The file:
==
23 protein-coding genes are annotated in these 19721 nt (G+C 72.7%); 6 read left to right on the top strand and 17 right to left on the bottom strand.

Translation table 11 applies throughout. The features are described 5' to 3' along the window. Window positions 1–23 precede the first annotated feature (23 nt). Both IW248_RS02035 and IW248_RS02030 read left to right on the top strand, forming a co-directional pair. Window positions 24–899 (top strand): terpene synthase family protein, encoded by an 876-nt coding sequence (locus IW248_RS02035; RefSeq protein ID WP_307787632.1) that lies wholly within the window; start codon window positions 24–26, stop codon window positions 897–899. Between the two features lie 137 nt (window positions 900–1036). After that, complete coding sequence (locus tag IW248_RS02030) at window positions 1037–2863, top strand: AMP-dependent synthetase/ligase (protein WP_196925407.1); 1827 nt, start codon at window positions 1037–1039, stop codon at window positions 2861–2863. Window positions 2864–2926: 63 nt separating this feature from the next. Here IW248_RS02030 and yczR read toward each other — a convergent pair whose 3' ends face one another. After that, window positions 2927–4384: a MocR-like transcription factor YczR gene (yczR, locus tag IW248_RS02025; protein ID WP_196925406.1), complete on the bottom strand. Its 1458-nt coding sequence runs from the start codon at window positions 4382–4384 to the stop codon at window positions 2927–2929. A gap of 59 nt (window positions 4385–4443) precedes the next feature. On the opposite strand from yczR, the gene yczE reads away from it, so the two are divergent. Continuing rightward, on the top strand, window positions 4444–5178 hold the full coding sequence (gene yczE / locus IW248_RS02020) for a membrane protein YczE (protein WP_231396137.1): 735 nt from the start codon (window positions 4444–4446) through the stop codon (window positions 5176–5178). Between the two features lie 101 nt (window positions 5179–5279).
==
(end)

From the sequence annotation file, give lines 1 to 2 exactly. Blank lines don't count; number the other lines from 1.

23 protein-coding genes are annotated in these 19721 nt (G+C 72.7%); 6 read left to right on the top strand and 17 right to left on the bottom strand.

Translation table 11 applies throughout. The features are described 5' to 3' along the window. Window positions 1–23 precede the first annotated feature (23 nt). Both IW248_RS02035 and IW248_RS02030 read left to right on the top strand, forming a co-directional pair. Window positions 24–899 (top strand): terpene synthase family protein, encoded by an 876-nt coding sequence (locus IW248_RS02035; RefSeq protein ID WP_307787632.1) that lies wholly within the window; start codon window positions 24–26, stop codon window positions 897–899. Between the two features lie 137 nt (window positions 900–1036). After that, complete coding sequence (locus tag IW248_RS02030) at window positions 1037–2863, top strand: AMP-dependent synthetase/ligase (protein WP_196925407.1); 1827 nt, start codon at window positions 1037–1039, stop codon at window positions 2861–2863. Window positions 2864–2926: 63 nt separating this feature from the next. Here IW248_RS02030 and yczR read toward each other — a convergent pair whose 3' ends face one another. After that, window positions 2927–4384: a MocR-like transcription factor YczR gene (yczR, locus tag IW248_RS02025; protein ID WP_196925406.1), complete on the bottom strand. Its 1458-nt coding sequence runs from the start codon at window positions 4382–4384 to the stop codon at window positions 2927–2929. A gap of 59 nt (window positions 4385–4443) precedes the next feature. On the opposite strand from yczR, the gene yczE reads away from it, so the two are divergent. Continuing rightward, on the top strand, window positions 4444–5178 hold the full coding sequence (gene yczE / locus IW248_RS02020) for a membrane protein YczE (protein WP_231396137.1): 735 nt from the start codon (window positions 4444–4446) through the stop codon (window positions 5176–5178). Between the two features lie 101 nt (window positions 5179–5279).